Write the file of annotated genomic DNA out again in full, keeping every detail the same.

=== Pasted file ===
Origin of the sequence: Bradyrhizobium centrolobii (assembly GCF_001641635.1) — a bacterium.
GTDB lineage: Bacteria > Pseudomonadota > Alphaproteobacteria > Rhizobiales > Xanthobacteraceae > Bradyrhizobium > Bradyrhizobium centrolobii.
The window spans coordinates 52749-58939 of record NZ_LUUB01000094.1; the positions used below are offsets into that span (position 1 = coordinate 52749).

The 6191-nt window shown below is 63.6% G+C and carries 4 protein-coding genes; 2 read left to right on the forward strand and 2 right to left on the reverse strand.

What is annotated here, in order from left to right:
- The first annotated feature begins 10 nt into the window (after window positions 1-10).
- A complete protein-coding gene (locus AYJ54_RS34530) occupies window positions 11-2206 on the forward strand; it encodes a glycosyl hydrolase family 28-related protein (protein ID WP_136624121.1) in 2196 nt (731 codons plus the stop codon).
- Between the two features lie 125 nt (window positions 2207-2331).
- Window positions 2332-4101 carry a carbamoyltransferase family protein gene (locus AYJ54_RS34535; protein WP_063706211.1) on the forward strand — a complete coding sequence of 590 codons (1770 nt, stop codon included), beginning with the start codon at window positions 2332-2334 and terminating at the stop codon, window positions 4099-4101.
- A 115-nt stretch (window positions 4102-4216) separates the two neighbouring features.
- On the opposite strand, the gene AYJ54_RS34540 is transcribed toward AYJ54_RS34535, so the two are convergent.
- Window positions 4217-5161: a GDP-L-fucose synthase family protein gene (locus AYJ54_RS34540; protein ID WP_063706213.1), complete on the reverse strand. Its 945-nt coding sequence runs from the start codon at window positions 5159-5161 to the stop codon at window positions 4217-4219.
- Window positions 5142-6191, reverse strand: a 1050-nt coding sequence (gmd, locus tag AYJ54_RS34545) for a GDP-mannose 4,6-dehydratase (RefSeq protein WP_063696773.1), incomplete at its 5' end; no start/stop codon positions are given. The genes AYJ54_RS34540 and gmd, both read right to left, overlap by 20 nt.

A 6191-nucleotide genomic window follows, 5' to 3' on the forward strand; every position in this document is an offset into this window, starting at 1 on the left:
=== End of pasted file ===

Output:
Origin of the sequence: Bradyrhizobium centrolobii (assembly GCF_001641635.1) — a bacterium.
GTDB lineage: Bacteria > Pseudomonadota > Alphaproteobacteria > Rhizobiales > Xanthobacteraceae > Bradyrhizobium > Bradyrhizobium centrolobii.
The window spans coordinates 52749-58939 of record NZ_LUUB01000094.1; the positions used below are offsets into that span (position 1 = coordinate 52749).

The 6191-nt window shown below is 63.6% G+C and carries 4 protein-coding genes; 2 read left to right on the forward strand and 2 right to left on the reverse strand.

What is annotated here, in order from left to right:
- The first annotated feature begins 10 nt into the window (after window positions 1-10).
- A complete protein-coding gene (locus AYJ54_RS34530) occupies window positions 11-2206 on the forward strand; it encodes a glycosyl hydrolase family 28-related protein (protein ID WP_136624121.1) in 2196 nt (731 codons plus the stop codon).
- Between the two features lie 125 nt (window positions 2207-2331).
- Window positions 2332-4101 carry a carbamoyltransferase family protein gene (locus AYJ54_RS34535; protein WP_063706211.1) on the forward strand — a complete coding sequence of 590 codons (1770 nt, stop codon included), beginning with the start codon at window positions 2332-2334 and terminating at the stop codon, window positions 4099-4101.
- A 115-nt stretch (window positions 4102-4216) separates the two neighbouring features.
- On the opposite strand, the gene AYJ54_RS34540 is transcribed toward AYJ54_RS34535, so the two are convergent.
- Window positions 4217-5161: a GDP-L-fucose synthase family protein gene (locus AYJ54_RS34540; protein ID WP_063706213.1), complete on the reverse strand. Its 945-nt coding sequence runs from the start codon at window positions 5159-5161 to the stop codon at window positions 4217-4219.
- Window positions 5142-6191, reverse strand: a 1050-nt coding sequence (gmd, locus tag AYJ54_RS34545) for a GDP-mannose 4,6-dehydratase (RefSeq protein WP_063696773.1), incomplete at its 5' end; no start/stop codon positions are given. The genes AYJ54_RS34540 and gmd, both read right to left, overlap by 20 nt.

A 6191-nucleotide genomic window follows, 5' to 3' on the forward strand; every position in this document is an offset into this window, starting at 1 on the left: